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    Limpinhitter, as you person who is very familiar with Don Budge's power you realize what a powerful hitter he was. Well Riggs' perfect strokes were easily able to hand the power of Budge from the baseline, even the backhand to backhand exchanges. I like the comparison of McEnroe's and Riggs' strokes but I am not sure if McEnroe really belongs here with the top players. He would be in the lower part of the list in my opinion.
     
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  7. Limpinhitter

    Limpinhitter Legend

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    Updated list. Added Chang and Safin.

    Roger Federer
    Bjorn Borg
    Jimmy Conners
    Ralph Nadal
    Rod Laver
    Novak Djokovic
    Andre Agassi
    Ivan Lendl
    Gustavo Kuerten
    Pete Sampras
    Don Budge
    Mats Wilander
    Bill Tilden
    Ken Rosewall
    Pancho Gonzales
    Guillermo Vilas
    Marat Safin
    Ilie Nastase
    John McEnroe
    Bobby Riggs
    Tony Trabert
    Michael Chang
     
    #57
  8. Limpinhitter

    Limpinhitter Legend

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    He is in the lower part of the list. I have him just above Riggs. I would also say that Riggs could "hang" with Budge on a given day. But, Budge at his best had too much power for Riggs to overcome. In fact, I'm considering moving Budge up a bit.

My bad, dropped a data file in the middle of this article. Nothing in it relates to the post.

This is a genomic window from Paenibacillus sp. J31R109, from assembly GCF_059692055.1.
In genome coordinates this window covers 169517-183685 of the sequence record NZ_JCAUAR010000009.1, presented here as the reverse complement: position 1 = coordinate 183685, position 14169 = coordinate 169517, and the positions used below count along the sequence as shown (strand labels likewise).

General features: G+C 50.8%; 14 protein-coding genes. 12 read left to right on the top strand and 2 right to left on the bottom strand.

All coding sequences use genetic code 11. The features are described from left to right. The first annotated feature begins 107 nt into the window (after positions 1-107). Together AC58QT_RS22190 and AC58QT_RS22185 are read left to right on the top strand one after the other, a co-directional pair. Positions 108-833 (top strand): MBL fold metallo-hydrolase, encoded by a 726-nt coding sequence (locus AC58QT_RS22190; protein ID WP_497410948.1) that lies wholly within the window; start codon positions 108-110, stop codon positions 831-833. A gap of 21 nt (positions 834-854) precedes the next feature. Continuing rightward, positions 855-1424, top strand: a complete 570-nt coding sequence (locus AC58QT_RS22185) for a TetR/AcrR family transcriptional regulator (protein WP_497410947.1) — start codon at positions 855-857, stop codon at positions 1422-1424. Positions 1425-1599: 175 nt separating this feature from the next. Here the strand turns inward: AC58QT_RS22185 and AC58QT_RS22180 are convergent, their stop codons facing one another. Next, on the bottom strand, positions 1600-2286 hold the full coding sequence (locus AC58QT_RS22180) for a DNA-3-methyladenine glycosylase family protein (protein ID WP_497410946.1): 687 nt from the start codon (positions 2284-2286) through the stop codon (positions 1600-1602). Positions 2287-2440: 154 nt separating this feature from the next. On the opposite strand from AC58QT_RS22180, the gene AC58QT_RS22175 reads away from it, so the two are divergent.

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  9. li0scc0

    li0scc0 Hall of Fame

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    I was going to say the same thing. McEnroe was one of the best ever! But not a baseliner, ever. He couldn't have won a set on any surface against Lendl staying back on the baseline. Which is not a knock against McEnroe, because that was not his game.
     
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  10. jrepac

    jrepac Professional

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    I think this all comes back to the definition of "ground game" which may not necessarily equate with the classification of the player as a "baseliner". At his best, Mac could rally with anyone...but, he was not a baseliner whereas, Lendl, Borg and Connors, etc., certainly were. Yet, Mac could hurt any/all of them from the backcourt, even if his primary goal was to get to net and close out a point quickly.

    Sampras is also an odd one. In many of his matches with Agassi, he could go toe-to-toe and even out rally Andre. He certainly could take it to people like Becker and Chang as well. He had a very strong backcourt game for someone who is noted for his serve. I don't classify him as a serve and volleyer either; he's very much an all court player with a superior/exceptional serve. And, I think you can still have a great ground game and not succeed at the French....but, arguably, some of the very best baseliners of the 70s/80s have won a major on every court surface, even if at not all 4 of the slams (Connors, Wilander, Lendl, for instance).
     
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  11. Limpinhitter

    Limpinhitter Legend

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    Thanks! You've done a great job of explaining my point about Mac and Sampras. I see no reason to exclude great ground players from the list just because they were also great net players, or because they used their ground game to defend and/or transition to the net. Like Pancho, Mac also had a great return game and great sharp angled passing shots. I do agree that the ability to play, and finish, from the backcourt may qualify players like Connors, Borg, Lendl, Agassi, Federer, Nadal, Djoko, et al. for a higher place on the list. But, I think Mac's artistry and Pete's power from the ground deserve to be recognized.

    PS: It's interesting how, years after a player's retirement, he can be pigeonholed, and his actual greatness forgotten.
     
    Last edited: Apr 26, 2012